Well hello, and welcome: On what nicely happens to be the 40th incarnation of Man Overboard!, the column appears this week in its new space — a spot heretofore graced by former City Paper founder/publisher/editor/columnist Bruce Schimmel. For the uninitiated, a quick introduction: Man Overboard! is (mostly) a news column, with a deep, abiding affection for hypocrisy, double-talk and sleazery. But less so this week. It's hot. It's the middle of summer. So let's take it easy, sip the old lemonade. Let's have us a critter story. In honor of Bruce, who chronicled his own adventures in beekeeping, I bring you: the Fable of the Bees.
The story begins — where else? — in the greenery, splendor and quiet self-satisfaction of West Philly, where, one day, a beehive — man-made — appeared in the yard behind my apartment building. I looked out my bedroom window one morning, and there it was, a little rectangular box with a cloud of bright things flitting to and from it: bees. "This guy asked if he could put it there," explained my downstairs neighbor later that day. She had not objected, and there it was. I felt a vague sense of trepidation.
Bees, I soon discovered, are attracted to light — light, for example, from my bedroom window. This, combined with a missing window pane, made for a nightly situation: If I left the light on or the bedroom door open, an errant bee would inevitably find its way in and occasionally — as in, on several occasions — get flustered and sting me.
I like bees just fine. But after rolling over in bed one night only to have the sensation of a little elf stabbing me in the back with a sewing pin — and waking to find a writhing honey bee beneath me — I wanted them out of my yard. But Bee Dude was clever: The hive had no name or contact information. I was trapped by an absentee beekeeper — and the unknowing vassals of his sweet little empire.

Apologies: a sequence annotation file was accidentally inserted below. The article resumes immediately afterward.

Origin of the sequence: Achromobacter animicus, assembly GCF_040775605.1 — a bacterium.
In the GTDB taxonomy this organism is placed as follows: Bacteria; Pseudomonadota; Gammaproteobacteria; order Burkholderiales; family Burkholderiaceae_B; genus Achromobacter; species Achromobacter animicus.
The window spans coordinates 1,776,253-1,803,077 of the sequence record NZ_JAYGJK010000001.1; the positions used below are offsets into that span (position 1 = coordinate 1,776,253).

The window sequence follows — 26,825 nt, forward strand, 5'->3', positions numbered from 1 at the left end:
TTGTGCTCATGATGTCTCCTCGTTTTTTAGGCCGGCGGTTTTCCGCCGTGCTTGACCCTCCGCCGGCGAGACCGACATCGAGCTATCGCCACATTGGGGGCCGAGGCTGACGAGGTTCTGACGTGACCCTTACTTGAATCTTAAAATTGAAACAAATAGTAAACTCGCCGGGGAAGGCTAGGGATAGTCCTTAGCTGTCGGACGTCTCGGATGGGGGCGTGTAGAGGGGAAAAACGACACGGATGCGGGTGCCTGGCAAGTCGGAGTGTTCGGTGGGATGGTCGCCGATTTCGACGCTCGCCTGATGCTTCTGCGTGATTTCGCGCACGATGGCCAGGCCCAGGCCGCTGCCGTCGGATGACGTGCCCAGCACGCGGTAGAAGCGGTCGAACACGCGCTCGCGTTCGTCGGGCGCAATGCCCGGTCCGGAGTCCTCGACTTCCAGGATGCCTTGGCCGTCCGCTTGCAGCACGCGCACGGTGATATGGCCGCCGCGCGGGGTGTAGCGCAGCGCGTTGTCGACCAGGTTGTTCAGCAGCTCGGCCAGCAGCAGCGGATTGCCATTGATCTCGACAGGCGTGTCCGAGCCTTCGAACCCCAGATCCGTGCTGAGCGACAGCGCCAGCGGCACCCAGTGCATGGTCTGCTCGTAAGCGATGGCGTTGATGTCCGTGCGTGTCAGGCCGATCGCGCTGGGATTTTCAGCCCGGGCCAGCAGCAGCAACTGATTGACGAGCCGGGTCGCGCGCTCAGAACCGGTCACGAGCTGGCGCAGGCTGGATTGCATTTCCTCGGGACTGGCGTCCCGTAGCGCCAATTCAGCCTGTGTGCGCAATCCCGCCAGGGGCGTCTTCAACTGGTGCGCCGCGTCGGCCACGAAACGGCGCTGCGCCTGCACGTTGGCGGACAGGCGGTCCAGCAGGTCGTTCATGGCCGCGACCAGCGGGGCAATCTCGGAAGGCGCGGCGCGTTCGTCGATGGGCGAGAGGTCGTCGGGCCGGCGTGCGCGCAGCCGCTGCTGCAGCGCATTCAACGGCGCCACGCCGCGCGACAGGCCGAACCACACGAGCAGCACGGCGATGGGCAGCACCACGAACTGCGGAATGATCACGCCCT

And then, just like that, the hand of God intervened. Or so it seemed. A few weeks ago, you might remember, the skies suddenly darkened and unleashed upon Philadelphia — West Philadelphia in particular — a torrential hailstorm, lashing the city with winds that tore down trees like they were celery stalks. Watching from my office window, I wouldn't know until later that those winds had grabbed a massive tree in my backyard and yanked it straight at the little beehive below. But it missed: Two tons of falling hardwood had come straight at the hive, and missed by inches. Were I a man of faith, I would have questioned it then. God, apparently, had sided with Bee Dude. Or so it seemed. But then, building management (speaking of absentee) left a message — on my phone (!): "This is about the beehive," a voice said. "Call us back immediately." Apparently, workers sent to remove the fallen tree had encountered the hive, turned around, and left. Management was pissed.
A day later, the hive was gone. How Bee Dude was located, I'm still not sure, but my neighbor reported that he had shown up to — grudgingly — remove the hive. "He was pissed," she said, and the stupid smile that crept up my face stayed there a long while.
Every fable needs its moral, and this one's easy: Keep your bees, Bee Dude — but mind your own beeswax.
Isaiah Thompson is basically Aesop reincarnated, don't you think? E-mail him at firstname.lastname@example.org.